Because Fantasy "American Idol" did so well, HitFix is expanding our fantasy roster with Fantasy "So You Think You Can Dance." The new season began on Thursday night and Liane Bonin Starr will be providing regular recaps for HitFix. We're still a couple weeks away from the announcement of the "SYTYCD" Top 20 and the weekly eliminations, but our fantasy league is now open. I plan to do FAR worse in this league.
What were the season's 10 Most Memorable Performances?
The judges and producers try to make the claim every year, but I think there's a plausible argument to be made that "American Idol" Season 10 had the deepest talent pool in the show's history.
Not only did this season have a Top 13 that was embarrassment-free -- Ashthon Jones and Thia Megia were, at worst, occasionally worthy mediocrities -- but a slightly erratic cut-down from the Top 24 cost us plausible hopefuls like Lauren Turner, Robbie Rosen and Kendra Chantelle, plus early candidates like Jordan Dorsey, Rachel Zevita and Julie Zorrilla, who looked liked contenders during the audition episodes, but chose the wrong week to come out flat.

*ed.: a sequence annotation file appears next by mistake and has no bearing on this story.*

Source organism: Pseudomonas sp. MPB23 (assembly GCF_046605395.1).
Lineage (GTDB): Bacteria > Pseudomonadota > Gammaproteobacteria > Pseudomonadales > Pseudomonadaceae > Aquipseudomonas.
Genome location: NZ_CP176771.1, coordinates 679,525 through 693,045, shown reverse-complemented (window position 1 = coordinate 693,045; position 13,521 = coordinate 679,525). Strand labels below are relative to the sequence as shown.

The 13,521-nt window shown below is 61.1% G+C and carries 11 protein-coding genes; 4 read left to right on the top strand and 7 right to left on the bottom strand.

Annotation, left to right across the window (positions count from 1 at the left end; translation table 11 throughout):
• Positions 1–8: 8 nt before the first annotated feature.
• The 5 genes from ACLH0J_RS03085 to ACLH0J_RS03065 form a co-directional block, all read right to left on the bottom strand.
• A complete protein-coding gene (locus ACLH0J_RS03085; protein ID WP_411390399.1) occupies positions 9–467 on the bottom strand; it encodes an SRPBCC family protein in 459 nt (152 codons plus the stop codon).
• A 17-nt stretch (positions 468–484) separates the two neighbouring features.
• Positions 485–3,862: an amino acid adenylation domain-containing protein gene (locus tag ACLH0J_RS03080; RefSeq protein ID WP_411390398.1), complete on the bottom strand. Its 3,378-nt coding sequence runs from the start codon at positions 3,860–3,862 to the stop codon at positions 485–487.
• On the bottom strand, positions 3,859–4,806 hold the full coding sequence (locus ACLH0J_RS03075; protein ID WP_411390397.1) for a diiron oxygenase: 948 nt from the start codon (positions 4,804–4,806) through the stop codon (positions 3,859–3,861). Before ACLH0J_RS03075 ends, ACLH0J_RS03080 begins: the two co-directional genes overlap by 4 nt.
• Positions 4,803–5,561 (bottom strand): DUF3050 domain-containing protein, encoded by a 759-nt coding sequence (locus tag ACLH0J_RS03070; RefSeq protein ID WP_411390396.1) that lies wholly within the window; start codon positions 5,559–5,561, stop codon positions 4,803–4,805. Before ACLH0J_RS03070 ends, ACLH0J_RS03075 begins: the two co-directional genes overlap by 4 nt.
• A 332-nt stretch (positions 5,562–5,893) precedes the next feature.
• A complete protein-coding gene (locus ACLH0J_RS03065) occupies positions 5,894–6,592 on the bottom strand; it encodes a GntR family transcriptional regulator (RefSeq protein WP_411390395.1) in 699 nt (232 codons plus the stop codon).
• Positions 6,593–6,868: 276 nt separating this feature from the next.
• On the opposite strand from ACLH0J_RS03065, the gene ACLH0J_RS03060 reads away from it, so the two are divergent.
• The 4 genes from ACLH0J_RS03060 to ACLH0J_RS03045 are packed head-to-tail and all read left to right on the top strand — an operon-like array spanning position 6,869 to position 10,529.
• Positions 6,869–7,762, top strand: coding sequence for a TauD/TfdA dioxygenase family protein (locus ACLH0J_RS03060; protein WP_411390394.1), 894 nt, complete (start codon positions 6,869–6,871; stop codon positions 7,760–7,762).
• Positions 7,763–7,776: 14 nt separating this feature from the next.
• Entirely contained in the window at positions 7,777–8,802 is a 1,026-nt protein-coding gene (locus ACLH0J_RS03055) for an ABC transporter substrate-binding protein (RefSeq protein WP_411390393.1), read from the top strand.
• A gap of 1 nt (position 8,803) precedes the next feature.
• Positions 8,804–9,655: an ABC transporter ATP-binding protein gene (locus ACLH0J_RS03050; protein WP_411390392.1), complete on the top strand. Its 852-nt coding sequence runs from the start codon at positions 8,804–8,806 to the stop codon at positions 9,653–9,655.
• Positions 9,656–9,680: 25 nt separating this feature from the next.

With a deep Season 10 field, the chances for shocking eliminations were plentiful. Casey Abrams forced an early use of the Judges' Save when he was voted out in the Top 11, a decision so obvious (and, in context, correct) that they barely let him begin his musical plea for mercy. Observers who knew nothing about the way "Idol" works claimed that Pia Toscano was a favorite when she bombed out at the Top 9. She wasn't a favorite, but she still went out three or four weeks earlier than expected. Casey was eliminated again after the Top 6, but that timing felt more appropriate and we were glad to have spent an extra month with El Beardo. And when James Durbin was sent home after the Top 4, he was so amazed by the vote that we professed amazement as well, even if his bombing out at the same stage as Chris Daughtry made for a nice coincidence.